The Clergy Project: A Safe Harbor for Unbelieving Current and Former Clergy

“When I was a child, I talked like a child, I thought like a child, I reasoned like a child. When I became a man, I put childish ways behind me.” – 1 Corinthians 13:11

As a former Pastor, there is still much of the Bible that remains in my memory, albeit from a completely different perspective. I often use scripture in my writing because sometimes one cannot help but chuckle at the irony, as is with the verse I used at the top of this article. I chose this particular one because it best fits my journey from a Clergyman to the ranks of the unbelieving community. While there are many who have made this journey, each of us have individual perspectives that are based on our own experiences. One of the most frightening experiences for many who have abandoned their religion is an unnerving sense of aloneness.

Most ministers rarely have any meaningful contact with unbelievers, save for the few we meet in our “fishing expeditions” at the grocery store or during “seeker services.” Thus, all to often, when suddenly outside of the fence of Christian fellowship, there seems to be a complete lack of support. This can be a very depressing place, and it is only exacerbated by the belief that there is nobody else out there who could possibly understand the rather unique situation of being an unbelieving member of the Clergy. I know that for me, personally, I thought I was the only preacher on the planet who didn’t believe in god. That was many years ago, but fortunately  those who are still in the Clergy (or were former Clergy) now have a place to go.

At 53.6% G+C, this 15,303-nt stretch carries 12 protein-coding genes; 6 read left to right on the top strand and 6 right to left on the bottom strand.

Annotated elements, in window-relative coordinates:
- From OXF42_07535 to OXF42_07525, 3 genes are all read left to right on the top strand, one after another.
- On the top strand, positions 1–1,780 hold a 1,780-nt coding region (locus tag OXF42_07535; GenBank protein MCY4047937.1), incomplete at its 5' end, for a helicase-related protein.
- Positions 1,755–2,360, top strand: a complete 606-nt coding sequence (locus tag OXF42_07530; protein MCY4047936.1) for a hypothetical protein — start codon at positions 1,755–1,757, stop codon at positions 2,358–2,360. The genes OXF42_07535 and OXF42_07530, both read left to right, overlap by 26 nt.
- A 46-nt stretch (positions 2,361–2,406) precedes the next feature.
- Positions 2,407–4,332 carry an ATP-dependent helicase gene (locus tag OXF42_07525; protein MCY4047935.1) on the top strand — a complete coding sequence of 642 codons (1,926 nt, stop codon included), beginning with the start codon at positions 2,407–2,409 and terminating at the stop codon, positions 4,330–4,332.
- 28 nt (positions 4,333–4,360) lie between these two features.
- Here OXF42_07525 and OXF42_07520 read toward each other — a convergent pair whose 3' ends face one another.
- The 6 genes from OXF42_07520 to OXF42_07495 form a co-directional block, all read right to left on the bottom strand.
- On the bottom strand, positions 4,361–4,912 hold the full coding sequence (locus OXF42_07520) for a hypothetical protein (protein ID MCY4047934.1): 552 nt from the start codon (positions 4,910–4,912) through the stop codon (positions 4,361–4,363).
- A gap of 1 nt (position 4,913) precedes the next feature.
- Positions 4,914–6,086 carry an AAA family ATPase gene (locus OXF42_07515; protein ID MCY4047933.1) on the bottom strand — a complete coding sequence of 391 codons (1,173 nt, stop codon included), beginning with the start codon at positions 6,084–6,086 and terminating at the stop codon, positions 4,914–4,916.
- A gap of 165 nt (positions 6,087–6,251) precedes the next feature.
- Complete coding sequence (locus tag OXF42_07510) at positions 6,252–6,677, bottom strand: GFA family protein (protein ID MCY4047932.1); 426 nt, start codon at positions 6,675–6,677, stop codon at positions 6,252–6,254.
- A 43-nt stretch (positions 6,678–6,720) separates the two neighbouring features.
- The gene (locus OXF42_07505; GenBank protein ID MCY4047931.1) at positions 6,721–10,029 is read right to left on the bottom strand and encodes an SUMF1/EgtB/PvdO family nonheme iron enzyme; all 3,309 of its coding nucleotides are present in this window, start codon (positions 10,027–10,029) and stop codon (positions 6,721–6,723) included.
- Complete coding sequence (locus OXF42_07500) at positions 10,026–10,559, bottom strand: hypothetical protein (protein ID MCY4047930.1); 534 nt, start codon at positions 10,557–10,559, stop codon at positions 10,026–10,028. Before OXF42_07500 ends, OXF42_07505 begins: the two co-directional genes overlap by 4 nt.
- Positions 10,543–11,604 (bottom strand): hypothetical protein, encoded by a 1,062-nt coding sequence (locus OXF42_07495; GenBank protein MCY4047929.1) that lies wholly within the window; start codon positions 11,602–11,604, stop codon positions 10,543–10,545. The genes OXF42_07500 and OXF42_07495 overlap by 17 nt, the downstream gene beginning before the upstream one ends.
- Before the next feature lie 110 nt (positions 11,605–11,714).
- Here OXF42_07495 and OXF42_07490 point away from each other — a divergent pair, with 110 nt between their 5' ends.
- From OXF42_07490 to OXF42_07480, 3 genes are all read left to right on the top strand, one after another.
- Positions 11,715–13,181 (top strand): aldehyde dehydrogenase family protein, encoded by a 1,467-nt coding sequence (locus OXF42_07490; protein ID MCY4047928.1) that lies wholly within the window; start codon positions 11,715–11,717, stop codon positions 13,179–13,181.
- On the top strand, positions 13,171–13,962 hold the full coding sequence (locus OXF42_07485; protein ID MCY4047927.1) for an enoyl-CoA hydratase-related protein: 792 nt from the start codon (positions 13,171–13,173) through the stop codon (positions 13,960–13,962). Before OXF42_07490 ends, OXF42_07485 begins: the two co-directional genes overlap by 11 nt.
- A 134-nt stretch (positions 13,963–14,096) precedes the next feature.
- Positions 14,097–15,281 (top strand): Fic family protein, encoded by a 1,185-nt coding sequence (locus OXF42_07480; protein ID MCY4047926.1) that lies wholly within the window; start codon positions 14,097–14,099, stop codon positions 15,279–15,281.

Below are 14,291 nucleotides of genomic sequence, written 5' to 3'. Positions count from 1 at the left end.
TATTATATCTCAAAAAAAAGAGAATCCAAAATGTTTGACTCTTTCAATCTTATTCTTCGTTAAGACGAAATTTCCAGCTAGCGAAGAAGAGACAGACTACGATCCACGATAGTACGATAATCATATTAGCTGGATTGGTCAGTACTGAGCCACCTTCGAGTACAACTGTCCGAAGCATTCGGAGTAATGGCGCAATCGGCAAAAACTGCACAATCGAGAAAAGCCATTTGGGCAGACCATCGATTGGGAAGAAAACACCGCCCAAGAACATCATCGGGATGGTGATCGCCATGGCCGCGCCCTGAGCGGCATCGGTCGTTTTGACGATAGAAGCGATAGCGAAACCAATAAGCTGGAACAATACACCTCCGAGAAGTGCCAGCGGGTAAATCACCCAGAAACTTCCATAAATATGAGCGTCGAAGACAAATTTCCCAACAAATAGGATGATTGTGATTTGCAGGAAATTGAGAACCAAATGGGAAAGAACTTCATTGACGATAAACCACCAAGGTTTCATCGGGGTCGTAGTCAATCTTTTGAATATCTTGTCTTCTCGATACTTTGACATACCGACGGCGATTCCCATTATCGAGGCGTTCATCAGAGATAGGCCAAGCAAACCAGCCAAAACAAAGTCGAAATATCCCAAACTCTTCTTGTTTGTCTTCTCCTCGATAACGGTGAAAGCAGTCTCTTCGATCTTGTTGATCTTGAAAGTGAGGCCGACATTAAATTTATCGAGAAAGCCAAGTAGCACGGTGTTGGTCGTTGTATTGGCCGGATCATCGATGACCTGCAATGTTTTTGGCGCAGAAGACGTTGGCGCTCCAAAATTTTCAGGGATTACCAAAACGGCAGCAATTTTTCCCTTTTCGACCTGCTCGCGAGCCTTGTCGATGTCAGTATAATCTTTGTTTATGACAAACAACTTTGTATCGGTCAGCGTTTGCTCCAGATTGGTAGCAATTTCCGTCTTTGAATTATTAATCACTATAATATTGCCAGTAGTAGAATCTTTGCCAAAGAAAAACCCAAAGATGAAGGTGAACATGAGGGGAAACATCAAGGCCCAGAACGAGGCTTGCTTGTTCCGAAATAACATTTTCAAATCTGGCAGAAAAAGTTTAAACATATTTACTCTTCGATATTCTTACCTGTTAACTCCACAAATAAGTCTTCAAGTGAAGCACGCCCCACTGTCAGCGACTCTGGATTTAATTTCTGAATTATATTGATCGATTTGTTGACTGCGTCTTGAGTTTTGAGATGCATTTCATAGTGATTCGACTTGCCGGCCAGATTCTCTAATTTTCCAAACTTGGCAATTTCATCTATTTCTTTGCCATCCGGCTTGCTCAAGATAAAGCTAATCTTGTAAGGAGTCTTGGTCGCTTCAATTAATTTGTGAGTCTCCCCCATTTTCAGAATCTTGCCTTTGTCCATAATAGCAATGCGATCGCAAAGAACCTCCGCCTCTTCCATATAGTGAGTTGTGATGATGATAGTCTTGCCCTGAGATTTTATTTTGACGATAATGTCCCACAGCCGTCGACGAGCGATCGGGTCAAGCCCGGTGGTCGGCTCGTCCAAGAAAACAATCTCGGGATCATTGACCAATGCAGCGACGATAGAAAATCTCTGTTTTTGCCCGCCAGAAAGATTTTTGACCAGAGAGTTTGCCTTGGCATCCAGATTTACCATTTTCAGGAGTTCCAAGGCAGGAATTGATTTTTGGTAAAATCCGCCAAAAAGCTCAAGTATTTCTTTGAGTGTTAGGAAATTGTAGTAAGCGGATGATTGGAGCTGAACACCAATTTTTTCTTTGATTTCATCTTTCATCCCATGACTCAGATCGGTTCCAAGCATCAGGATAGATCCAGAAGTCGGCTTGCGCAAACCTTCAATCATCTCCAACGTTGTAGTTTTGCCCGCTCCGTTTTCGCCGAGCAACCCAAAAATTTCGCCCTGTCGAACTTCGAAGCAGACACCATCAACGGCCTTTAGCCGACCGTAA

The Clergy Project…

By now, many of you have heard of this organization. From their own website:

The Clergy Project is a confidential online community for active and former clergy who do not hold supernatural beliefs.  The Clergy Project launched on March 21st, 2011. Currently, the community’s 280 plus members use it to network and discuss what it’s like being an unbelieving leader in a religious community.  The Clergy Project’s goal is to support members as they move beyond faith. Members freely discuss issues related to their transition from believer to unbeliever including:

  • Wrestling with intellectual, ethical, philosophical and theological issues
  • Coping with cognitive dissonance
  • Addressing feelings of being stuck and fearing the future
  • Looking for new careers
  • Telling their families
  • Sharing useful resources
  • Living as a nonbeliever with religious spouses and family
  • Using humor to soften the pain
  • Finding a way out of the ministry
  • Adjusting to life after the ministry

Yes, it is all of that, but so much more. It is a safe harbor in a tumultuous sea of animosity that can easily drown a person who was once considered a spiritual leader, as well a venue for those who, for various reasons, need to maintain their roles in ministry. It’s difficult enough to live a double life, but to do so with no support can result in problems that run the gamut from awkwardness to clinical depression. I know. I’ve been there.